Thursday, February 17, 2011

In gratitude for peace

Yesterday's post was a little light, but it led me to write what I believe to be one of the best poems I've ever written.  (Notice I don't say one of the best poems ever written, just the best I've written). 

The reason I mention that here, with this picture, is because I wanted to say that the poem was fueled -- though it says nothing about that -- by the spirit of St. Francis.

It all started with the image you can currently see off to the right of this post, of an urn, seen through some dusty mottled glass.  I took the photo at a winery in Tuscany, and we were told the urn contained a rare and precious wine.

So I wrote a poem about that, which you can find here, and then, because I liked the poem, I created a video of it, which you can find here.  And after I loaded the video into youtube -- and then watched it, to be sure it was rendering properly -- I found I was really moved by the ending; after the words were done, the way the light lingered on the top of the urn, and then faded.

(You need to understand: I don't claim a lot of ownership of this work -- the poems, the videos -- it's more that it passes through me, so it's not like I set it up to have these effects, they just seem to sort of happen.)

And seeing the light fading on the urn, I was instantly transported back to the tomb of St. Francis, in Assisi, which lies deep within the bowels of this beautiful church, the Basilica of San Francesco, in Assisi.  What I remember is going down the stone steps, and seeing the statues that marked the tombs of his friends, and coming to the crypt where Francis himself is presumably buried.  (I did not photograph it, but you can see a picture of it here).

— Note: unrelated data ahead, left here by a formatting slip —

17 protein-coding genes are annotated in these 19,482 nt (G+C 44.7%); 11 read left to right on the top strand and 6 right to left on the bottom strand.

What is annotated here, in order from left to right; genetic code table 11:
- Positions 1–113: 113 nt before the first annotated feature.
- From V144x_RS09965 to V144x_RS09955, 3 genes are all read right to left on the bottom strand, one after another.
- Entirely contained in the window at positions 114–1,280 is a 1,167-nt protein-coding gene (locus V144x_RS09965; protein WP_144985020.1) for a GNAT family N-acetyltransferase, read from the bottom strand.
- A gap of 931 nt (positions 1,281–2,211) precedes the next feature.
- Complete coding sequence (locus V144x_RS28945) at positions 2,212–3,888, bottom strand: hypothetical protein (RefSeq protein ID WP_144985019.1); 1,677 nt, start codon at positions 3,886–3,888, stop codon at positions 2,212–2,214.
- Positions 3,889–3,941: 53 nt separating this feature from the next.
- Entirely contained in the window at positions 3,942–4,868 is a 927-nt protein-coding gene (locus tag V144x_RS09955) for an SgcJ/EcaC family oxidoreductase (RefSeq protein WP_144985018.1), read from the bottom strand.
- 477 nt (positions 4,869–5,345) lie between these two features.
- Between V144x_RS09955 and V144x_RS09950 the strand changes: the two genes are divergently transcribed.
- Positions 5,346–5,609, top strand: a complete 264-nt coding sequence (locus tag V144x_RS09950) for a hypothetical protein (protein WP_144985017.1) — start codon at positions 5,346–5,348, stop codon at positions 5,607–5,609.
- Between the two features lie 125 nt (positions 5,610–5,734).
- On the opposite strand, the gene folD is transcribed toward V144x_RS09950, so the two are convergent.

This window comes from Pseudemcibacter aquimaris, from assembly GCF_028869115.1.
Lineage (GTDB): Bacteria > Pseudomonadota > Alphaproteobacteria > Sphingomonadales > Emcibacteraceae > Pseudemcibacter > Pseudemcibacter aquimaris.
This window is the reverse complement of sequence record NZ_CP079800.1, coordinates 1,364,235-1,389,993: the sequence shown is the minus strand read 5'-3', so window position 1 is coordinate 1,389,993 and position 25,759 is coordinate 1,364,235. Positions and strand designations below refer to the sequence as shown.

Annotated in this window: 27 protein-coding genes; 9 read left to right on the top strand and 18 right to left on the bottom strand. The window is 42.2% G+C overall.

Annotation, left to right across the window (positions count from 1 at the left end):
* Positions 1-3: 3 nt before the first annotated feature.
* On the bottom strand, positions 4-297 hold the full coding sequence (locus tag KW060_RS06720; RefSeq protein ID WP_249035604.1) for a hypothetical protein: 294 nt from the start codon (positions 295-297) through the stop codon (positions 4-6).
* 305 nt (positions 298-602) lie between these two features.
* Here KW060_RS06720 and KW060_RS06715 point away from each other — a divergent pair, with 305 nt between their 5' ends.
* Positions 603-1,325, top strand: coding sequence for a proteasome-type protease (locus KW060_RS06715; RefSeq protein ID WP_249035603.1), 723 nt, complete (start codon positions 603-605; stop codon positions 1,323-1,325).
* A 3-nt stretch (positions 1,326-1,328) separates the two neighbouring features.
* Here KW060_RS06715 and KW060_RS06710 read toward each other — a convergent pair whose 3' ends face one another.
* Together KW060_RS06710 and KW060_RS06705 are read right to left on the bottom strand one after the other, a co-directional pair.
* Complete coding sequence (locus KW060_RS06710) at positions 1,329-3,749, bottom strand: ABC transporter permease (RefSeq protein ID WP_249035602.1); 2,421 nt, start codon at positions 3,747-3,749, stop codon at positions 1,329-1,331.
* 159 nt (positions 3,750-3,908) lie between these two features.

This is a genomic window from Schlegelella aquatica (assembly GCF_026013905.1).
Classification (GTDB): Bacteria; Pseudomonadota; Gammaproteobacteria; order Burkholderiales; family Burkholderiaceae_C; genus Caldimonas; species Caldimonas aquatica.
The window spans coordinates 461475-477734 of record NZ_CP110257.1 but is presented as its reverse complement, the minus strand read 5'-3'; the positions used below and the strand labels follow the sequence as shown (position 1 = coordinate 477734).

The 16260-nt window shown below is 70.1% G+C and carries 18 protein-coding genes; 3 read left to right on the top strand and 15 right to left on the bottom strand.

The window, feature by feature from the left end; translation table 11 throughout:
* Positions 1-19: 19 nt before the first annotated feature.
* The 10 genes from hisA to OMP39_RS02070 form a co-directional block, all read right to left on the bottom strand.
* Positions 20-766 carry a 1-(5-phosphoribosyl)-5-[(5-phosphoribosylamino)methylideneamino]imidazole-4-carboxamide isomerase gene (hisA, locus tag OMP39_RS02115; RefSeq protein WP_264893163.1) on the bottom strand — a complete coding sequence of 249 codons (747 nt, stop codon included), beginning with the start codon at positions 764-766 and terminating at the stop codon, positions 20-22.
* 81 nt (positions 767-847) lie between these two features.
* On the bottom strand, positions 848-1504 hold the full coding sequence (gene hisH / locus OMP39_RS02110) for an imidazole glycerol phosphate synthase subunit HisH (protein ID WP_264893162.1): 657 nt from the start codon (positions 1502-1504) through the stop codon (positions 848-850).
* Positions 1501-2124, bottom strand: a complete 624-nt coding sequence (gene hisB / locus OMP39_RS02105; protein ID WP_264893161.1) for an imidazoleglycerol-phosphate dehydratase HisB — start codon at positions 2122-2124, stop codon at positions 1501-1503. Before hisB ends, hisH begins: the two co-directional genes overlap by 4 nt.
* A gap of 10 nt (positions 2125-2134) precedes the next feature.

There was a steady stream of tourists passing through, but they would come forward in groups of five or so and stand or kneel before the candles in front of the tomb, and then move on.  And when it was my turn to move forward and stand before the tomb, this incredible sense of peace and acceptance stole over me; a very physical awareness of spirit echoing within me.

It was that awareness, those echoes, that resonated in me once again on seeing yesterday's image of the urn.  How is it, I wondered, that I could have passed over that image so many times as I wandered through my photo images, and never noticed its power?

I can't answer that question, anymore than I can explain how occasionally a poem or video of mine can seem inspired.  I can only be grateful for the sense of peace that flows through me in response; may you find that peace in your work, as well.

3 comments:

Maureen said...

Diane, your poem and your reading (the video you produced) are beautiful!

drw@bainbridge.net said...

Thanks, Maureen.

... I feel certain that you, too, have known that magical feeling of awe that comes when creation flows through you -- surely you must have felt that after penning Neruda's Memoirs!

Joyceann Wycoff said...

Diane ... what an inspiring treasure it is to see you transform your poems into multi-media confections of image and words and voice. Each adds to the other to make a truly beautiful offering.